INDYCAR: Bravo for Colombian sweep at Grand Prix of Houston

Posted Jun 29, 2014 by John Duarte
On the day the Colombian national football team scored its best-showing ever at the World Cup, a trio of Colombian drivers took the top three placings in Race 1 of the Shell and Pennzoil Grand Prix of Houston doubleheader on Saturday.
Carlos Huertas (centre) not only won the first IndyCar race of his career  he was part of the trio o...
Carlos Huertas (centre) not only won the first IndyCar race of his career, he was part of the trio of Colombian drivers who swept the podium in the first of two races at the Grand Prix of Houston on June 28, 2014. Huertas is flanked by runner-up Juan Pablo Montoya (left) and third-place finisher Carlos Muñoz.
Chris Owens/
IndyCar rookie Carlos Huertas led the final seven laps of the first race of the second doubleheader of the Verizon IndyCar Series season, but the was all he needed to win Race 1 of the Shell and Pennzoil Grand Prix of Houston. The fact that the race was shortened due to time constraints and that it finished under caution-flag conditions.
“The races are so long, you always have a chance to win if you do the right things at the right time,” said Huertas.
The first of two races making up the Shell and Pennzoil Grand Prix of Houston was a challenging one for all drivers. IndyCar officials also decided before the start of the race that it was going to be impossible to complete the scheduled 90 laps, so they announced the event would be a timed race. However, it was the rain making the temporary street circuit slick that made the race challenging during the early stages of the race and the numerous caution flags brought out due to standing water making parts of the track slippery.
“Today was really tough. I was really struggling,” the race winner said. “I had no pace in the first half of the race. But I reminded myself just to 'stay calm and do what you have to do' and I did that.”
Huertas becomes the first IndyCar driver to win a race in his debut season on the series since 2006, when Sebastian Bourdais accomplished the feat. The 23-year-old IndyCar rookie was joined on the podium by two fellow Colombians. In third place was fellow rookie Carlos Muñoz and between them veteran driver Juan Pablo Montoya.
Montoya praised his young countryman, but had to pass on a quick lesson how how to be a winner. He scolded Huertas on his appearance at post race interviews.
“He had the suit all open and I told him, 'You've got to look good',” joked Montoya, before congratulating Huertas. “He's a good kid and he did a good job today.”
Muñoz beamed with national pride after the race.
“This is terrific for Colombia. (It's) The first time for 1-2-3 on a podium in a motorsports race and first time we go to the quarterfinals (at the World Cup),” he said as he proudly displayed the Colombian flag. “We are really lucky to be here in America and not in Colombia, because right now Colombia should be really crazy to go out in the streets. Everybody celebrating.”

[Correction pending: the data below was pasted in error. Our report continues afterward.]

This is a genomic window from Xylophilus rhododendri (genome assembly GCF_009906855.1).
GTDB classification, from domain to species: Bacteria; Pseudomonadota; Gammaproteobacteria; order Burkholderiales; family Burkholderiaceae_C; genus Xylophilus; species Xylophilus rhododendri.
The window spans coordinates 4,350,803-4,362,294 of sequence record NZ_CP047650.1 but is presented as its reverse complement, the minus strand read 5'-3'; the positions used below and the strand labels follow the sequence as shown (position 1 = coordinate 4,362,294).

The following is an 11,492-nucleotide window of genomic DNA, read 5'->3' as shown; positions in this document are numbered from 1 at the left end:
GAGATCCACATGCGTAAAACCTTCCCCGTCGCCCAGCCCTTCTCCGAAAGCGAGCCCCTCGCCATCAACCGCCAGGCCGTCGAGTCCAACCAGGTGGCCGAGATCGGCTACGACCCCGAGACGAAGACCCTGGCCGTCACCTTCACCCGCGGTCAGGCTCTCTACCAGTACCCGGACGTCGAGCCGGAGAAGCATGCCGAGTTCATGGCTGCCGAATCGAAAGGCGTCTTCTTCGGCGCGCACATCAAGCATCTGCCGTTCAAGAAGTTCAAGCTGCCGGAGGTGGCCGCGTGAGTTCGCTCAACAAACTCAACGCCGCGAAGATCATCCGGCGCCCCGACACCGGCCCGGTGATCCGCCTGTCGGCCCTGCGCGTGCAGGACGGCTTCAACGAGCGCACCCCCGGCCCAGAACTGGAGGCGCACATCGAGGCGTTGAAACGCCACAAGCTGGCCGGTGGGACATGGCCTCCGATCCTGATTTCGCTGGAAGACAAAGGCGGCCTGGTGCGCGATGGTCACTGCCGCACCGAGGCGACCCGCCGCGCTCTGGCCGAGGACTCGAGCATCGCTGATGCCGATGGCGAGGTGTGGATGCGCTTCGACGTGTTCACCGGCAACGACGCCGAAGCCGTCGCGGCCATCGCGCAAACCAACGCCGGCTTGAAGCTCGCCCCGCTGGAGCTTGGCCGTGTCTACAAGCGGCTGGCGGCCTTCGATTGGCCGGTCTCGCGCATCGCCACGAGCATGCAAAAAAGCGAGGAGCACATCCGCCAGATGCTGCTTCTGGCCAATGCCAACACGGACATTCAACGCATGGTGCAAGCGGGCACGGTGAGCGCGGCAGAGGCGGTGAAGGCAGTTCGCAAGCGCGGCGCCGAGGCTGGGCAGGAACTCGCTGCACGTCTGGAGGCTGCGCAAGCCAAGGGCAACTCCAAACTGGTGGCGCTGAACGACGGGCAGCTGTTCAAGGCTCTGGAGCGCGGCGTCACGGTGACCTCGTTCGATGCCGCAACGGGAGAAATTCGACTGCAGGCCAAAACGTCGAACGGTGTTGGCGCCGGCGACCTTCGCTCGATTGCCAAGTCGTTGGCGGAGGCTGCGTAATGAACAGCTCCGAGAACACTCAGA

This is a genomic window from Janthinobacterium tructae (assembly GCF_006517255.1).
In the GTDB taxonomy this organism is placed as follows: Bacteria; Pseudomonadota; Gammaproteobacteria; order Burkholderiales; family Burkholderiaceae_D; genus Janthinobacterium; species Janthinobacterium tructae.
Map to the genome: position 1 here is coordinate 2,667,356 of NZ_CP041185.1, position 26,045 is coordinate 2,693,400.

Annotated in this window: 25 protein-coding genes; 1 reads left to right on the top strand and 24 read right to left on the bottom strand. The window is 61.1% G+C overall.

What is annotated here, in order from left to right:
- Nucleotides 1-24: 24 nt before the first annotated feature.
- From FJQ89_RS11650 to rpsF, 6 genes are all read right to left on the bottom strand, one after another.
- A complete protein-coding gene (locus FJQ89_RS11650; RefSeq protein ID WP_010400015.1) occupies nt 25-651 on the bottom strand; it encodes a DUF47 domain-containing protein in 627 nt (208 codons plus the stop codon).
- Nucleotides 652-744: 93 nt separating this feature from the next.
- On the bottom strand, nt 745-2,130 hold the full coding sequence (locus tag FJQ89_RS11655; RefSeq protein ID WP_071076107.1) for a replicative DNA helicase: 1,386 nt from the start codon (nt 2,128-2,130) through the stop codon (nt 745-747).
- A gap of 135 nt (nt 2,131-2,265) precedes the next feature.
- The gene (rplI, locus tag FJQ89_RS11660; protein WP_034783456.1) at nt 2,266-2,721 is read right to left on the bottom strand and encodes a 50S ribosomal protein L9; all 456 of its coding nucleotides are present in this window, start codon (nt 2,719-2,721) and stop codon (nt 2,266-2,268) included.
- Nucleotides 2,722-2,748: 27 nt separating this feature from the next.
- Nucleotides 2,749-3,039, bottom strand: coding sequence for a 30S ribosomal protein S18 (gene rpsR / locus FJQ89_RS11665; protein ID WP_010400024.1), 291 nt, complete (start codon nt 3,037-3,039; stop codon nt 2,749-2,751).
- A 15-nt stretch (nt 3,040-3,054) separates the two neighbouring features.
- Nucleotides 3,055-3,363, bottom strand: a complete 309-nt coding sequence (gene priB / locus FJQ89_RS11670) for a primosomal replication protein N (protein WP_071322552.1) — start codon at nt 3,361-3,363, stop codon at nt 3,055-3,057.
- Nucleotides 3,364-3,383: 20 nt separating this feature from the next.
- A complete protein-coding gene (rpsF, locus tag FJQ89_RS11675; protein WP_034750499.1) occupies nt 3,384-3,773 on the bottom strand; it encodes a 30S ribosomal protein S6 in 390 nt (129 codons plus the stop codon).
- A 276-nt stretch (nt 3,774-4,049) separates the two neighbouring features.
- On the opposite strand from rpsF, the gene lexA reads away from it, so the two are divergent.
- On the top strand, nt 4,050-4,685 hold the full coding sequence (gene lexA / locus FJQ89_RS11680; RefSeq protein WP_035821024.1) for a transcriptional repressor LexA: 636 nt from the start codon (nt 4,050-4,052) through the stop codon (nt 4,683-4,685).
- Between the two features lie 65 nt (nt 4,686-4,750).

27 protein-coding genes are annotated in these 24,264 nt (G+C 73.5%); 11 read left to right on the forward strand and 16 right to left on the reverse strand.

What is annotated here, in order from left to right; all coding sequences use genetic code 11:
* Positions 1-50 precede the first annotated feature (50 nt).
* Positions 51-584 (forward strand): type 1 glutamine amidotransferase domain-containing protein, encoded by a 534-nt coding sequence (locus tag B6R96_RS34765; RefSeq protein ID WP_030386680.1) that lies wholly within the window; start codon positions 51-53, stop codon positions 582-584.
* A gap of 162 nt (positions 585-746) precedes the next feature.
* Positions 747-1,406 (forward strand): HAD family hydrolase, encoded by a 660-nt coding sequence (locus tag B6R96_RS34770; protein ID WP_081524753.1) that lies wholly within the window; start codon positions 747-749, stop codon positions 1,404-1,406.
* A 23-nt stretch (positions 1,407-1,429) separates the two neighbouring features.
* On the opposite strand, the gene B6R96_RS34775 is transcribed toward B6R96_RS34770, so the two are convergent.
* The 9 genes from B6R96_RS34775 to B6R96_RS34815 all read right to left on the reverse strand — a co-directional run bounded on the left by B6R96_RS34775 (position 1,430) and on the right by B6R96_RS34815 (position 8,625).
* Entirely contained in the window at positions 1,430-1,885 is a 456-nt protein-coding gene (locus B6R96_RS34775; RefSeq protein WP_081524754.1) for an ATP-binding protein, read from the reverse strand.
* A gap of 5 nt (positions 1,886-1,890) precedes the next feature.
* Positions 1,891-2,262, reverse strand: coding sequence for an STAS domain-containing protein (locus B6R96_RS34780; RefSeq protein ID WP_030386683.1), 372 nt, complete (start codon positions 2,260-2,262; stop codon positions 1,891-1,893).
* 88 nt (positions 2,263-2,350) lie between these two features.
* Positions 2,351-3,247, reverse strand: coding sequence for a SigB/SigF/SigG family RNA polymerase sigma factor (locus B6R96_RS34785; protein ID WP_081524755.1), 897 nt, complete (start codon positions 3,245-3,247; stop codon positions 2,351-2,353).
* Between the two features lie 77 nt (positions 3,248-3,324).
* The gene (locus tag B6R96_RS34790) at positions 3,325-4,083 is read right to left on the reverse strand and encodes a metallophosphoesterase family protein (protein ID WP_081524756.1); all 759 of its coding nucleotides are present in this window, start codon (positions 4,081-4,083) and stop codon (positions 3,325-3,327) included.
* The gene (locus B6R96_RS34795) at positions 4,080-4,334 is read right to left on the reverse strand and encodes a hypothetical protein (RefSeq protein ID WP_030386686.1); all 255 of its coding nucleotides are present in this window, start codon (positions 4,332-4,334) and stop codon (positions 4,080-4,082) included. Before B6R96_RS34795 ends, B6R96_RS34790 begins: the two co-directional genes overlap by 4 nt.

The two IndyCar rookies were seven years old in Bogota, Colombia, when Montoya won his first IndyCar race. Muñoz recalled when he looked up to Montoya while racing go-karts in the South American country.
“I grew up looking at Juan Pablo (on) how to be a professional race car driver,” Muñoz said. “He's always been an example for me and also for a lot of drivers growing up.”
The praise was something that wasn't lost on the veteran driver, whose career has spanned seasons in IndyCar, NASCAR and Formula 1.
“They should have respected me and let me win,” Montoya joked.
The veteran racer started his top-lever career in IndyCar in 1999, where he promptly won the series championship. Montoya raced one more year in IndyCar before heading for Formula 1, where he raced for six years with varying degrees of success before returning to North America to drive 13 seasons on the NASCAR Sprint Cup Series. He also won the Indianapolis 500 in 2000.
At 39 years of age, Montoya returned to the IndyCar circuit. While he admits the process of success is a long one, Montoya says he is close. A second-consecutive Top 3 finish gives Montoya reason to be hopeful for better results.
“We have really good days. We keep building on it. We keep getting better. It's just a matter of time. I think the wins are coming,” he said. “I think once it clicks, it's going to click pretty well.”
Nothing changes at the top of the Verizon IndyCar Series standings. Will Power continues to lead Helio Castroneves by 39 points, with Ryan Hunter-Reay in third place overall.
The second race of the Shell and PennzoilGrand Prix of Houston doubleheader runs June 29, 2014. The Verizon IndyCar Series schedule then returns to track racing on July 6, 2014, with the Pocono IndyCar 500 on the triangle-shaped Pocono Raceway, in Long Pond, Pennsylvania.